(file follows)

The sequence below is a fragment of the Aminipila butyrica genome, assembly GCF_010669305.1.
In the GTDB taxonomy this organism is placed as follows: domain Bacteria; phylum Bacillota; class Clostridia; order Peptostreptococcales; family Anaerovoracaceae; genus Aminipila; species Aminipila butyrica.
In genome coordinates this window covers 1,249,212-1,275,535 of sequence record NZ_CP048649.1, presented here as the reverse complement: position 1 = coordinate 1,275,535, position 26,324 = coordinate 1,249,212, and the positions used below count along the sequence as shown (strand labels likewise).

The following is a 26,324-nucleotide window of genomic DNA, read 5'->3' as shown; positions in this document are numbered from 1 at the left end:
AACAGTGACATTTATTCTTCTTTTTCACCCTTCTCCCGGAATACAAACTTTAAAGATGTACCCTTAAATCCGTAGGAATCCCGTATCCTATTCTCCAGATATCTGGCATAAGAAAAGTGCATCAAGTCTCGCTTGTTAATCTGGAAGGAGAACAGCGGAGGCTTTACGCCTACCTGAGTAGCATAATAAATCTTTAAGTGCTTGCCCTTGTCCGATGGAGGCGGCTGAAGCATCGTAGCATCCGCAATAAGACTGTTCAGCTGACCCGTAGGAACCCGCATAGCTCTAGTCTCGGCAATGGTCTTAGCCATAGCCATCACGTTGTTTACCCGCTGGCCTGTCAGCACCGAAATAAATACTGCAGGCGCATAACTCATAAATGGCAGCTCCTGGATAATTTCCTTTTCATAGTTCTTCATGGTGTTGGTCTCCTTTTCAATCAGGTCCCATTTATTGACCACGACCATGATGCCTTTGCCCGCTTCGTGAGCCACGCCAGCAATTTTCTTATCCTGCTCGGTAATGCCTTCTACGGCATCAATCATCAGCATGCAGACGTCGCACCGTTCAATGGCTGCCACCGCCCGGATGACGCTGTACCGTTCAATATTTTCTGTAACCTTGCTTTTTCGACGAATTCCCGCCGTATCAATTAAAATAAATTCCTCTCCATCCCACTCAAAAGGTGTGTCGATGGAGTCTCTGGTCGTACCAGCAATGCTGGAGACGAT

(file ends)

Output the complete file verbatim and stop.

The sequence below is a fragment of the Aminipila butyrica genome, assembly GCF_010669305.1.
In the GTDB taxonomy this organism is placed as follows: domain Bacteria; phylum Bacillota; class Clostridia; order Peptostreptococcales; family Anaerovoracaceae; genus Aminipila; species Aminipila butyrica.
In genome coordinates this window covers 1,249,212-1,275,535 of sequence record NZ_CP048649.1, presented here as the reverse complement: position 1 = coordinate 1,275,535, position 26,324 = coordinate 1,249,212, and the positions used below count along the sequence as shown (strand labels likewise).

The following is a 26,324-nucleotide window of genomic DNA, read 5'->3' as shown; positions in this document are numbered from 1 at the left end:
AACAGTGACATTTATTCTTCTTTTTCACCCTTCTCCCGGAATACAAACTTTAAAGATGTACCCTTAAATCCGTAGGAATCCCGTATCCTATTCTCCAGATATCTGGCATAAGAAAAGTGCATCAAGTCTCGCTTGTTAATCTGGAAGGAGAACAGCGGAGGCTTTACGCCTACCTGAGTAGCATAATAAATCTTTAAGTGCTTGCCCTTGTCCGATGGAGGCGGCTGAAGCATCGTAGCATCCGCAATAAGACTGTTCAGCTGACCCGTAGGAACCCGCATAGCTCTAGTCTCGGCAATGGTCTTAGCCATAGCCATCACGTTGTTTACCCGCTGGCCTGTCAGCACCGAAATAAATACTGCAGGCGCATAACTCATAAATGGCAGCTCCTGGATAATTTCCTTTTCATAGTTCTTCATGGTGTTGGTCTCCTTTTCAATCAGGTCCCATTTATTGACCACGACCATGATGCCTTTGCCCGCTTCGTGAGCCACGCCAGCAATTTTCTTATCCTGCTCGGTAATGCCTTCTACGGCATCAATCATCAGCATGCAGACGTCGCACCGTTCAATGGCTGCCACCGCCCGGATGACGCTGTACCGTTCAATATTTTCTGTAACCTTGCTTTTTCGACGAATTCCCGCCGTATCAATTAAAATAAATTCCTCTCCATCCCACTCAAAAGGTGTGTCGATGGAGTCTCTGGTCGTACCAGCAATGCTGGAGACGAT